Wicked (Wisconsin) Wednesday Pt. 25: Silent Night (2012)

silentnight

Yesterday, I finally mustered the courage to watch the 2013 remake of Evil Dead. And while the movies in the original trilogy are some of my favourites, I was pleasantly surprised by it. So why not give another remake from the same time? And there’s nothing like a festive Christmas movie for the Halloween season, right? Hello, Silent Night.

I happened to stumble upon Silent Night and it’s Wisconsin location by pure accident. This weekend, I forced my husband to watch Stanley Kubrick’s A Clockwork Orange (which, even though he’s much more into film than I ever will be had never seen). He questioned me about Malcolm McDowell and what movies he had been in lately, so I checked out the actor’s IMDB page. When I saw Silent Night, I secretly hoped it would be a Christmas pageant movie staring McDowell as a mall Santa, but alas, this is a loose remake of the of 1984 cult classic Silent Night, Deadly Night.

Now that I’m in week 25 of this (it really does just keep going), I automatically looked at where this movie was set. It’s not a compulsion. Don’t get me wrong, I love campy, gory b-movies, but there was always something about Silent Night, Deadly Night that never quite sat right with me. It took me many years to finally sit through the entire film. And I’ve never watched any of the sequels either. But it’s Malcolm McDowell, so I had to give this a shot.

This 2012 movie begins with (of course) a “unsettling” version of the Christmas tune “Up on the House Top”. There’s a man shaving and a girl bound and gagged on a mattress, clearly in distress, but I already don’t care what happens to her because the camera then cuts to the man cutting his fingernails. This might be just a minor thing in the grand scheme of this 90-minute movie, but HOLY WOW does that fingernail clipping make my skin crawl. The man dresses in his full Santa gear before electrocuting a man to death who is covered in Christmas lights. Bonus points for colourful creativity.

Enter Deputy Aubrey Baltimore (Jaime King) who works with Sheriff McDowell Cooper. The Sheriff is requesting that Aubrey go in to work the Christmas Eve shift, despite this being her first Christmas without “John”. As with the original, there is plenty of Catholic undertones – creepy priests and the lot. Aubrey is sent to do all the crap work of the day. She first deals with a naughty Santa. But the next site she has to check out, offers something that will probably ruin her Christmas. She heads into the basement of an old house to find the fried man from earlier in the film. Oh and he just happens to be her fellow deputy.

Interspersed with the main plot are several gruesome deaths from dear old Santa. Each victim is pretty rotten: a spoiled girl, a cheating couple, a pornographer. He’s a serial killer who kills for the better of the world, right? But with the body count quickly rising, it doesn’t take too long before the police force is pulled in every direction.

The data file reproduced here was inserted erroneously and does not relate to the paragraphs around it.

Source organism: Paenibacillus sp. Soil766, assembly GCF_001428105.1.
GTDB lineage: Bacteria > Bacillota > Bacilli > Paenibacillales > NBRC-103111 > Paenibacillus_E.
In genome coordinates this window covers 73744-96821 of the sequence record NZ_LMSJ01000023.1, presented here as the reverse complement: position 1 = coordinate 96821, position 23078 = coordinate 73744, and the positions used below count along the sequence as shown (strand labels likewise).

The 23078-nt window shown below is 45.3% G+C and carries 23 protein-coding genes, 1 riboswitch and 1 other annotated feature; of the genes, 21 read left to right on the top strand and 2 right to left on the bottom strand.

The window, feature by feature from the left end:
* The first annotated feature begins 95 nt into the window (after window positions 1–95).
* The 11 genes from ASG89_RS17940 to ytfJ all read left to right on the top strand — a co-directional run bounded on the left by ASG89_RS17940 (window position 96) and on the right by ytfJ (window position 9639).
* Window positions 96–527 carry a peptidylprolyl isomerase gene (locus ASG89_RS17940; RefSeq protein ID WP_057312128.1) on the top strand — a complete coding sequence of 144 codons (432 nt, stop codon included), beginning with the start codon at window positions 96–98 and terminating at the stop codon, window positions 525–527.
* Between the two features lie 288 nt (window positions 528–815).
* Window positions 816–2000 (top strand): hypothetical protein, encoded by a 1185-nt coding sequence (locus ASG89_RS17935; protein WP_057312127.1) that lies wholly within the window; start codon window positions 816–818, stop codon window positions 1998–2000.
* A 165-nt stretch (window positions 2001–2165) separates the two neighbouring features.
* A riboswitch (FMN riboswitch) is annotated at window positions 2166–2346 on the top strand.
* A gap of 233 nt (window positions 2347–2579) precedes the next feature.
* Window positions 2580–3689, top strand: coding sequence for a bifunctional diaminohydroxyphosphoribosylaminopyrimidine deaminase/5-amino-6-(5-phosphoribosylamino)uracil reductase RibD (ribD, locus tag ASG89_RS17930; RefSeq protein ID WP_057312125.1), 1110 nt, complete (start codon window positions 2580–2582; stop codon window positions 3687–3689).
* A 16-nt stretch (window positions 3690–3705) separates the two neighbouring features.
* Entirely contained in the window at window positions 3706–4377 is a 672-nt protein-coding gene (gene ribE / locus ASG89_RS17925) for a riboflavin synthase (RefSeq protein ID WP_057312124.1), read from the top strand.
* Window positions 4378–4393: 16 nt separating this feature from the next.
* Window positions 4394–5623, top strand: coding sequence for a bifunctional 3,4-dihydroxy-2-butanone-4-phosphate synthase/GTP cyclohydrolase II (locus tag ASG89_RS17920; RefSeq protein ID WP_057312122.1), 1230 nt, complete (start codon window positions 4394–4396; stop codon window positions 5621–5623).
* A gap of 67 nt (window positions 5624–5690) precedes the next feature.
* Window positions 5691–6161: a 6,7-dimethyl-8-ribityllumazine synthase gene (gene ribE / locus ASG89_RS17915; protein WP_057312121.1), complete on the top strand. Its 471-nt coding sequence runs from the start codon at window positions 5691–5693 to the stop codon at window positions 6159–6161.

Aubrey finds a Santa by the real-name of Karsson sitting alone in a pub. He tells her the legend of a man who dressed as Santa to kill his cheating wife. Karsson is their first lead, who they suspect is their “Mister Snow,” but he gets away. Aubrey and Cooper run about town chasing the wrong Santa time and time again. Neither very good at this whole police work thing. But the ending doesn’t deliver too many surprises. The last 20 or 30 minutes are mostly running around the town getting their Santas wrong or picking up on clues way too late. There are plenty of death scenes to wet your blood-appetite if that’s what you’re into. But it’s those last few minutes included that were entirely unnecessary. Maybe someone forgot to edit them in so they thought it would be a great summary?

Silent Night pretty much delivers what you’d expect. While it doesn’t have too much in common with the original other than a homicidal Santa and a few references to the first film, the movie still stands pretty well on its own. The only thing that really bothered me the entire time watching this film. It just doesn’t look like Christmas. Certainly not a Midwestern one anyway. This was even shot in Canada and they get plenty of snow. So I don’t know why this was filmed in what looked like April. But anyway, Silent Night is pretty grim, but there’s still a few things to like about this movie. For one, McDowell and King both give great performances. McDowell is clearly off his nut and having a blast with his role. And for the first half of the movie, the pacing is pretty good.

I don’t think this will replace the classic Black Christmas or even the original as anyone’s favourite festive horror movie, but it’s a pretty solid entry into that very small category.  I suppose mildly-enjoying two remakes in one week probably makes me a bad person now or something.

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